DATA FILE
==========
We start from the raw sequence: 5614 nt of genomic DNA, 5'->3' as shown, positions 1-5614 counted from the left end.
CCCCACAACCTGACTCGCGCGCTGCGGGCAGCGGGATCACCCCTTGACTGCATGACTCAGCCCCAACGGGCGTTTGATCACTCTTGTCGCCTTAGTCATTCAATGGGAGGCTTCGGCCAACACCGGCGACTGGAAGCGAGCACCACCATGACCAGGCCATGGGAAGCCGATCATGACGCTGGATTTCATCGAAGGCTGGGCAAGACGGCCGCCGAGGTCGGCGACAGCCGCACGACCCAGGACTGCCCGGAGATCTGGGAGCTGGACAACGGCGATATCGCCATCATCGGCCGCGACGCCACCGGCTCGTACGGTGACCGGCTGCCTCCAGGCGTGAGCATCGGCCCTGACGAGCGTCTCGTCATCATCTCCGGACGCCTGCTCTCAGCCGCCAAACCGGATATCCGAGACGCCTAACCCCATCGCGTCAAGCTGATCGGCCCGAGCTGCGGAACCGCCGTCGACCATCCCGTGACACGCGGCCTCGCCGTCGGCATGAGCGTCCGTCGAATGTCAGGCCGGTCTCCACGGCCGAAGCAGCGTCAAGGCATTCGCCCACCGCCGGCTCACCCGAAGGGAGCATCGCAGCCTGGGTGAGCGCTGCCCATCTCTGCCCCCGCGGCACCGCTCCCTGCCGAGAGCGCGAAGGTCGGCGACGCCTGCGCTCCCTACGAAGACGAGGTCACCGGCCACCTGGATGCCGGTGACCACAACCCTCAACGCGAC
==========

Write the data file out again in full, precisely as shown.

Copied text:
We start from the raw sequence: 5614 nt of genomic DNA, 5'->3' as shown, positions 1-5614 counted from the left end.
CCCCACAACCTGACTCGCGCGCTGCGGGCAGCGGGATCACCCCTTGACTGCATGACTCAGCCCCAACGGGCGTTTGATCACTCTTGTCGCCTTAGTCATTCAATGGGAGGCTTCGGCCAACACCGGCGACTGGAAGCGAGCACCACCATGACCAGGCCATGGGAAGCCGATCATGACGCTGGATTTCATCGAAGGCTGGGCAAGACGGCCGCCGAGGTCGGCGACAGCCGCACGACCCAGGACTGCCCGGAGATCTGGGAGCTGGACAACGGCGATATCGCCATCATCGGCCGCGACGCCACCGGCTCGTACGGTGACCGGCTGCCTCCAGGCGTGAGCATCGGCCCTGACGAGCGTCTCGTCATCATCTCCGGACGCCTGCTCTCAGCCGCCAAACCGGATATCCGAGACGCCTAACCCCATCGCGTCAAGCTGATCGGCCCGAGCTGCGGAACCGCCGTCGACCATCCCGTGACACGCGGCCTCGCCGTCGGCATGAGCGTCCGTCGAATGTCAGGCCGGTCTCCACGGCCGAAGCAGCGTCAAGGCATTCGCCCACCGCCGGCTCACCCGAAGGGAGCATCGCAGCCTGGGTGAGCGCTGCCCATCTCTGCCCCCGCGGCACCGCTCCCTGCCGAGAGCGCGAAGGTCGGCGACGCCTGCGCTCCCTACGAAGACGAGGTCACCGGCCACCTGGATGCCGGTGACCACAACCCTCAACGCGAC